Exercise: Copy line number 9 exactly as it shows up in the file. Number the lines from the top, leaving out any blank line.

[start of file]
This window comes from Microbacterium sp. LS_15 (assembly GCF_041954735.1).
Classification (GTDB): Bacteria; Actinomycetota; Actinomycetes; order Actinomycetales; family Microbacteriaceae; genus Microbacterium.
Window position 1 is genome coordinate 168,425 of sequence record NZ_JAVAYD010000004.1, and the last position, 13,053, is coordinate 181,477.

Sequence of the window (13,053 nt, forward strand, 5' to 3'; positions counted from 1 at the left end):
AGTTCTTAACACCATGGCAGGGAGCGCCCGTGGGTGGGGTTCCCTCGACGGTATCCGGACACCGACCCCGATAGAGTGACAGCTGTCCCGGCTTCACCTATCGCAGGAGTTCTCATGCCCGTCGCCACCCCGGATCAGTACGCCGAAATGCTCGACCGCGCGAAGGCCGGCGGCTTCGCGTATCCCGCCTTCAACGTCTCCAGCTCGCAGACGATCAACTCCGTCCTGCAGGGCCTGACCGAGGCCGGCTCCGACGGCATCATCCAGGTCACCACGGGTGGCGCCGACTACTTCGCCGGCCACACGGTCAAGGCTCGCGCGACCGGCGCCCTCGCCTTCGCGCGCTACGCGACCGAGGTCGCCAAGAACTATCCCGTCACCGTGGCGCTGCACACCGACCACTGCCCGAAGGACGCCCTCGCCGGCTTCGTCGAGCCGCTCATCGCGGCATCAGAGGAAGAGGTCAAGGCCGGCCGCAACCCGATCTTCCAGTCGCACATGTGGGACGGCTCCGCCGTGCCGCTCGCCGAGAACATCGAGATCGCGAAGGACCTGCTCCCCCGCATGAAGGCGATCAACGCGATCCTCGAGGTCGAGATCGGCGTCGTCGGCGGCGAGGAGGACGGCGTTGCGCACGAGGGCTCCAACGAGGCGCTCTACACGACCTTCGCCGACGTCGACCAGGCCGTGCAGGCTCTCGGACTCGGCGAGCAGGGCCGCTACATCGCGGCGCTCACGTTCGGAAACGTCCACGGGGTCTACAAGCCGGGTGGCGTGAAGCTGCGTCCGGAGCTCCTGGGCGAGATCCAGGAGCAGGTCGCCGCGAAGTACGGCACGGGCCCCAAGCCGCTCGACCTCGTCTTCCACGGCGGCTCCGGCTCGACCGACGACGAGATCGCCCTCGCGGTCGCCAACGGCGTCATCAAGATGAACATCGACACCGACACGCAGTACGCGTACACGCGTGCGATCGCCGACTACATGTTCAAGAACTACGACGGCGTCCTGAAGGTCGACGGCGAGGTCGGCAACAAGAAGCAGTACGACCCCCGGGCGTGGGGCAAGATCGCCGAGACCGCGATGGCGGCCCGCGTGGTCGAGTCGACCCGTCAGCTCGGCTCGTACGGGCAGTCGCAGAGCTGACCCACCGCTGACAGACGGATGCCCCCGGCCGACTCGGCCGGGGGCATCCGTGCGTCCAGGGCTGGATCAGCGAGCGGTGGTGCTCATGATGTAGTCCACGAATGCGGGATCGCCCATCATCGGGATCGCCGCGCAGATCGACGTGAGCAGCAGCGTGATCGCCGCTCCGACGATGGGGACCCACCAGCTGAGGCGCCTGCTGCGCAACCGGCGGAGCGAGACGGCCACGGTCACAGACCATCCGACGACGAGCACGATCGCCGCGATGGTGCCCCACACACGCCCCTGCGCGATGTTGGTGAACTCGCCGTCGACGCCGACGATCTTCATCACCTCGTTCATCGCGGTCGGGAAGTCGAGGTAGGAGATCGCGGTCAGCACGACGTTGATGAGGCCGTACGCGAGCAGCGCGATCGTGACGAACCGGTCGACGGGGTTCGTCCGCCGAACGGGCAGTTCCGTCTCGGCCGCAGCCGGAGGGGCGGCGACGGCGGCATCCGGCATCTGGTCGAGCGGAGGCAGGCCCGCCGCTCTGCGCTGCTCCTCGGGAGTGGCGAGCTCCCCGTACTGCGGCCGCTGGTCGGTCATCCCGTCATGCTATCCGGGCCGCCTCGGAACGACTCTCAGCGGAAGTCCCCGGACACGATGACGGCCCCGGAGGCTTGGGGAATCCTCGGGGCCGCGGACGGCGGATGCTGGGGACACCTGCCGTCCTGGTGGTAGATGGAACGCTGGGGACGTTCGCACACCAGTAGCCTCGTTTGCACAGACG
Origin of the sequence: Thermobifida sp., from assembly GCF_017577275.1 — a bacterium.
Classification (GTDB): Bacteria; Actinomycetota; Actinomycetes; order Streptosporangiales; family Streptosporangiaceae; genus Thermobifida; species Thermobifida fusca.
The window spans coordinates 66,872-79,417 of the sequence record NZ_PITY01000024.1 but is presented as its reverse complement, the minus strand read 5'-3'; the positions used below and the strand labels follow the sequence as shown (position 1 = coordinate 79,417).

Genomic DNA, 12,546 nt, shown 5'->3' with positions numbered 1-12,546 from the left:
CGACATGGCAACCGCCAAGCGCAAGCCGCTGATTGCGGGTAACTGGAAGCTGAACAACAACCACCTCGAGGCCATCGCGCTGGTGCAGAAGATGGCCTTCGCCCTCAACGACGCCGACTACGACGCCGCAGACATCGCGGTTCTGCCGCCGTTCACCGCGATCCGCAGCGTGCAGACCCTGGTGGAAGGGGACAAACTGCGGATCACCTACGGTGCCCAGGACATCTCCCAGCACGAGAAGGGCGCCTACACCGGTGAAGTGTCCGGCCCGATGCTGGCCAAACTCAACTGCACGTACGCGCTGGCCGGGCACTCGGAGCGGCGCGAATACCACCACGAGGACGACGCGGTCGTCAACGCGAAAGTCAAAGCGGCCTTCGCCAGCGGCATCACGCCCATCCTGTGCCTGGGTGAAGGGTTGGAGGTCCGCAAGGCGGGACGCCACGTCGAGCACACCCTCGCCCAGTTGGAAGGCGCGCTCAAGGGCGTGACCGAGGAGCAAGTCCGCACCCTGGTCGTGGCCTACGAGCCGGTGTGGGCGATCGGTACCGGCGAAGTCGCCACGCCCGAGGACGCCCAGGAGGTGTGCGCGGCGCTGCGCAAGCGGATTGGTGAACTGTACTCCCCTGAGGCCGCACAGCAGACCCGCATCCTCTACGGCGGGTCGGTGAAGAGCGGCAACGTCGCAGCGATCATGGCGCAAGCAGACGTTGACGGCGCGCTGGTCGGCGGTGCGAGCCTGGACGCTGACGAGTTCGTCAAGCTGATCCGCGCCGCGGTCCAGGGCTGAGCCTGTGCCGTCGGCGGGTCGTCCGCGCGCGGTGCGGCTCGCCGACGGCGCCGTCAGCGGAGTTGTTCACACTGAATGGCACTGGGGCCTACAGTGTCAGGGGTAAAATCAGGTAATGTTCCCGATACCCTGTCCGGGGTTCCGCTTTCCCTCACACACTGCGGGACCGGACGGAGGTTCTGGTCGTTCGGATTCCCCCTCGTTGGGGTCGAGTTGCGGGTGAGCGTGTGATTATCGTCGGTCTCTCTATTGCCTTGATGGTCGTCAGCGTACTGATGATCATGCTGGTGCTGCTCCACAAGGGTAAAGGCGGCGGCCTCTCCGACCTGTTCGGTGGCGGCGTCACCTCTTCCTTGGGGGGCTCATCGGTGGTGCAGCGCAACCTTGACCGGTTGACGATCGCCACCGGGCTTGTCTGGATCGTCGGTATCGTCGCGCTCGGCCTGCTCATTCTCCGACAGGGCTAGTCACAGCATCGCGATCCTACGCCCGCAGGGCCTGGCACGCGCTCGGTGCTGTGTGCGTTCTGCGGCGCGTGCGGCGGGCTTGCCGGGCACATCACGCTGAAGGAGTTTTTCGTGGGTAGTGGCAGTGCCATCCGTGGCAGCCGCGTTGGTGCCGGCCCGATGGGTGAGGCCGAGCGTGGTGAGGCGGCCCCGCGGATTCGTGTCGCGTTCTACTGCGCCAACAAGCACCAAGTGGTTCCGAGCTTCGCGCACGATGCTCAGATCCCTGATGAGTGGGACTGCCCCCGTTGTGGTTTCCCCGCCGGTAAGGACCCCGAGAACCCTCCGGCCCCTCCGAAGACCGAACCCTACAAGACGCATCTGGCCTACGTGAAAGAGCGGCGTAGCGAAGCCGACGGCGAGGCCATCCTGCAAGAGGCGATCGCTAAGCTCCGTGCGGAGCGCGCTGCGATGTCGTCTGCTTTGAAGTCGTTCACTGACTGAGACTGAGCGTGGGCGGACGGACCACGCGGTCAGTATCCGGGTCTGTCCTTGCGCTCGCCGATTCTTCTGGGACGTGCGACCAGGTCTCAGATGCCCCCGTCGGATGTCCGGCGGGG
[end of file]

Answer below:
Genomic DNA, 12,546 nt, shown 5'->3' with positions numbered 1-12,546 from the left: